Tech Tip Tuesday: Googlfy Your Classroom

by Khristina Hunt, Downingtown West Instructional Coach

Bethany Petty is a full-time high school social studies teacher who writes a blog called Teaching with Technology.  Today’s tech tip comes from her blog post called “10 Ways to Googlfy Your Classroom ” that includes real examples of how she uses Google in her own classroom.

Check out her post and the resources that she has included!


Monday Mentions: QR Codes & Google for a Different Back-to-School Night Experience

by Sara Brosious, Downingtown East Instructional Coach

East World Language Teachers, Michelle Podolak (Spanish) and Connie Dyer (French) elevated their Back-to-School Night experience with a technological spin.

The two colleagues provided parents a QR (quick response) Code that linked to a Google Form. This process automated the traditional information collection worksheet or index card.  The teachers also presented two other possible ways to access the online form; one option linked the form to Schoology and the other choice was to complete a paper version of the form.

During the back-to-school night sessions, the range of comfort with the QR codes and forms varied depending on the parent.  It was amazing to see how some parents refused to quit and push through technology setbacks and how others gave up quickly.  The teachers used the parent experience of pushing beyond comfort zones with technology as an analogy for the boundary-expanding that occurs when students learn world language in a digitally rich environment.

The colleagues collaborated with their instructional coach prior to Back-to-School night, and with each other for a professional development experience that met the teachers at their level and comfort with technology integration.  The organic peer coaching that occurred during this meeting resulted not only one teacher learning and growing but two.

Do you know a teacher, administrator or staff member who is doing something awesome with technology? Let us know at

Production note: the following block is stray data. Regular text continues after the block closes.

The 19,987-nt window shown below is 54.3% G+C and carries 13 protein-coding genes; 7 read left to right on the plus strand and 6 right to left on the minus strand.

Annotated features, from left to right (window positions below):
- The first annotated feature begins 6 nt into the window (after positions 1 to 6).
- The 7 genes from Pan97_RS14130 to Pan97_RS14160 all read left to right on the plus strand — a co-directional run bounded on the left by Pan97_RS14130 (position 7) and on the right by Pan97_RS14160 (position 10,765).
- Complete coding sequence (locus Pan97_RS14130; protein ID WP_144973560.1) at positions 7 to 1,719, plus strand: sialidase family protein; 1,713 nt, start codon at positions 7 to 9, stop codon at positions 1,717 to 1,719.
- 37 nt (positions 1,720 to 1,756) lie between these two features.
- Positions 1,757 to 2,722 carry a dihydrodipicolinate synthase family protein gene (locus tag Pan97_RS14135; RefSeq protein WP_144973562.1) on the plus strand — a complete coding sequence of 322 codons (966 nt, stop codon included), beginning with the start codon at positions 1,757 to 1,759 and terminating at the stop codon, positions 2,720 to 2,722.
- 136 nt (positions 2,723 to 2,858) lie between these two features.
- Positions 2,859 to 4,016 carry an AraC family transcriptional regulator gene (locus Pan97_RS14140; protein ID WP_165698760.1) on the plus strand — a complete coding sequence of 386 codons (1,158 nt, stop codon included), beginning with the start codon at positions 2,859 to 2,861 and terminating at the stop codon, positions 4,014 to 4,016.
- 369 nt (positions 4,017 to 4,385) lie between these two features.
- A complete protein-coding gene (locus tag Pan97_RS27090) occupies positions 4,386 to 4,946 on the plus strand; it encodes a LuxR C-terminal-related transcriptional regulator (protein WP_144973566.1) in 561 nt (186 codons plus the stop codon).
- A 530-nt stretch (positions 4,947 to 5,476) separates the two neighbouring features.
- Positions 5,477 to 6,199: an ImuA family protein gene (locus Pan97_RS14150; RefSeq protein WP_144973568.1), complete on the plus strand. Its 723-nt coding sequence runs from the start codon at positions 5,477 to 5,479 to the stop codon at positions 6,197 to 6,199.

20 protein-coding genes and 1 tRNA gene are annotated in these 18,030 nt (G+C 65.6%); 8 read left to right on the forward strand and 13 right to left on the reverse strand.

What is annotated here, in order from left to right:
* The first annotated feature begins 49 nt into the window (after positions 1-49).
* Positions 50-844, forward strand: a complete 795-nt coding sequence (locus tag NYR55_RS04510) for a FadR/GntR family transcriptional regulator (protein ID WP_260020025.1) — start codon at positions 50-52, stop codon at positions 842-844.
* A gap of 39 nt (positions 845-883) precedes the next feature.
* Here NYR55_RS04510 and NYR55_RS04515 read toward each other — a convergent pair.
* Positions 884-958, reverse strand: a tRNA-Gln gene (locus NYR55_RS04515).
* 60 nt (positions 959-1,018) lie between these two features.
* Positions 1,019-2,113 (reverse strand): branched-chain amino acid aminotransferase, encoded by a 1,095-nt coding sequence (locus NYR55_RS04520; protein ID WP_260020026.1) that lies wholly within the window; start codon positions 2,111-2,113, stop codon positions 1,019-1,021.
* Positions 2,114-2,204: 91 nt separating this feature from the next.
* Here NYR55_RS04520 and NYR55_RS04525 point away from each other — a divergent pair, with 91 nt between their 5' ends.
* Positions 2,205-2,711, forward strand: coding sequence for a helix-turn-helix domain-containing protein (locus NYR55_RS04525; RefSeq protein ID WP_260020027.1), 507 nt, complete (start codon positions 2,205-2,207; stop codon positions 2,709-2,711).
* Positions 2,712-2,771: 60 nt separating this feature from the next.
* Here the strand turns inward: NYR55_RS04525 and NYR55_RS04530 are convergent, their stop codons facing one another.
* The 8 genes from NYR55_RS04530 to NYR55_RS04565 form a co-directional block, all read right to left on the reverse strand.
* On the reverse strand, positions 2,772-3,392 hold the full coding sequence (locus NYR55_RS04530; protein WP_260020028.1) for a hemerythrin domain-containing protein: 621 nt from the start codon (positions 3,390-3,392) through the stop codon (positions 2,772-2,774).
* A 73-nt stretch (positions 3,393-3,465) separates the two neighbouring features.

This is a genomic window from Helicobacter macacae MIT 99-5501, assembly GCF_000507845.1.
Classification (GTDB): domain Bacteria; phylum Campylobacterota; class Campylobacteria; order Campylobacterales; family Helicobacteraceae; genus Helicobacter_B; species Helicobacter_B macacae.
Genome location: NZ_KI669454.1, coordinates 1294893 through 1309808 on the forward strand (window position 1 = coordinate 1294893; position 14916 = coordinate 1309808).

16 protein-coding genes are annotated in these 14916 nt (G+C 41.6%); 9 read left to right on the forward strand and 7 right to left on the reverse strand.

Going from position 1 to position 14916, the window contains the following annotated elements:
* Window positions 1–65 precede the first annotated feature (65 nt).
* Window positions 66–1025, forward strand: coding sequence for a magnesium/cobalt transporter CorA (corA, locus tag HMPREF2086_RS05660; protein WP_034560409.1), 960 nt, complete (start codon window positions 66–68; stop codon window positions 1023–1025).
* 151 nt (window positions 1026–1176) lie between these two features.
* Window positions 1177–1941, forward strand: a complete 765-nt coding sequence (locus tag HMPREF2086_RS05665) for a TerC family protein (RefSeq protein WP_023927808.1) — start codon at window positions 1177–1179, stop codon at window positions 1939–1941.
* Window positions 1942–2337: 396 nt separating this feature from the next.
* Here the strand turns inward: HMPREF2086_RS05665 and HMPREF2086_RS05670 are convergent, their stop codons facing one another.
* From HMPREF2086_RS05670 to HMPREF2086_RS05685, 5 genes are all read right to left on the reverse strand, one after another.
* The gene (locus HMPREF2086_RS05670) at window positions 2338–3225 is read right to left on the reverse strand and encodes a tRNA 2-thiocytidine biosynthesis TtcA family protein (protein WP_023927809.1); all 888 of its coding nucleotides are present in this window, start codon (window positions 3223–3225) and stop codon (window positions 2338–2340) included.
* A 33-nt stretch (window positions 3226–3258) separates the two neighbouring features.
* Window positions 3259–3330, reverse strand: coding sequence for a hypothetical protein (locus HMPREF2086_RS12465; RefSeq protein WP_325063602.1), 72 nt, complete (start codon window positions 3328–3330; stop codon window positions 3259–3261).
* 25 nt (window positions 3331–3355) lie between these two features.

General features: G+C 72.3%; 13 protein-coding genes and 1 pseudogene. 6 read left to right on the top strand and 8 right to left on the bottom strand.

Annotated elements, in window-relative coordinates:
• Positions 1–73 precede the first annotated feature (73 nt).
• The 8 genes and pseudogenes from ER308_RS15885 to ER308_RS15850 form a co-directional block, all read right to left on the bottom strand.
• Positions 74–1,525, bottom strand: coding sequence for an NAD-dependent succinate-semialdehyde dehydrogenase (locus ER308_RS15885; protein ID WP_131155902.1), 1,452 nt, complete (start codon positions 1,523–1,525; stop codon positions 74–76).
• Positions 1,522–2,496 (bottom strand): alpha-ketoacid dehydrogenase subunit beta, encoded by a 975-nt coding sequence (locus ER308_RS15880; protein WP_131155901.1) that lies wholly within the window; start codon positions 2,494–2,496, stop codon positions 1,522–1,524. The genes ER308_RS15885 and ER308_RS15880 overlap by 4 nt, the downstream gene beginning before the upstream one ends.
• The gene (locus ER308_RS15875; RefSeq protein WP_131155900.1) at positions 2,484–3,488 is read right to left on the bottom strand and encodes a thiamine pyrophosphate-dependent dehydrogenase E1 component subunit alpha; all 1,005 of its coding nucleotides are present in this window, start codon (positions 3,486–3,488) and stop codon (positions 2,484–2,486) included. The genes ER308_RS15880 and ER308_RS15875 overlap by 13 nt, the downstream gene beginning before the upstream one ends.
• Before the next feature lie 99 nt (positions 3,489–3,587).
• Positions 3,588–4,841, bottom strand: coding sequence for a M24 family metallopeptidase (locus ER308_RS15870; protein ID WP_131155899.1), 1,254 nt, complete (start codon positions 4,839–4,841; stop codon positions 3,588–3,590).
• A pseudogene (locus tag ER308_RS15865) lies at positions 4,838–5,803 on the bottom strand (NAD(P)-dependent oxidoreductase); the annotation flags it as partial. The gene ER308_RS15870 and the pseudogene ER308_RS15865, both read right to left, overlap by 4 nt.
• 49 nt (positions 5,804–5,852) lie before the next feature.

Food for Thought Friday: Making Students Accountable for Missing Work

by Kristie Burk, DASD Coordinator of Cyber and Blended Learning

As educators, we all have different ways to address missing work from students.  Thank you to Carol Warren, Curriculum Leader for the Counseling Department, for sharing this blog post from Catlin Tucker about making students email their parents about missing work.

Tucker is a Google Certified Innovator, best-selling author, international trainer, and frequent Edtech speaker, who currently teaches ELA in Sonoma County where she was named Teacher of the Year in 2010.

In her post, Tucker says that she makes students with missing work write their parents an email to explain why they have not completed the work they were assigned. They must CC her on the email, use the formal business letter format, and propose a specific action plan to catch up on their work.

“This strategy is so simple but so effective! Students are rarely asked to take ownership of and responsibility for their work. Typically, a parent does not realize there is a problem until a zero is entered into a gradebook or report cards are mailed home. Requiring students to… take responsibility for their work at various check-points …creates an incentive for students to prioritize their school work. This strategy also takes the responsibility off of the teacher, who is typically the person tasked with reaching out to the parents when there is an issue.” – Catlin Tucker, ELA teacher.

It’s an interesting idea worth thinking about!

Try Something New This Month

Sara Brosious, Downingtown East High School Instructional Coachfear

I’m so excited to be back supporting teachers to integrate technology into their lessons.  I hope that you all had a wonderful summer and that your first days with your new kiddos are going well.  Today I want to share a secret to becoming a more tech savvy ed-technician and manager of an effective, connected classroom.  It’s attitude.  A fearless, positive attitude.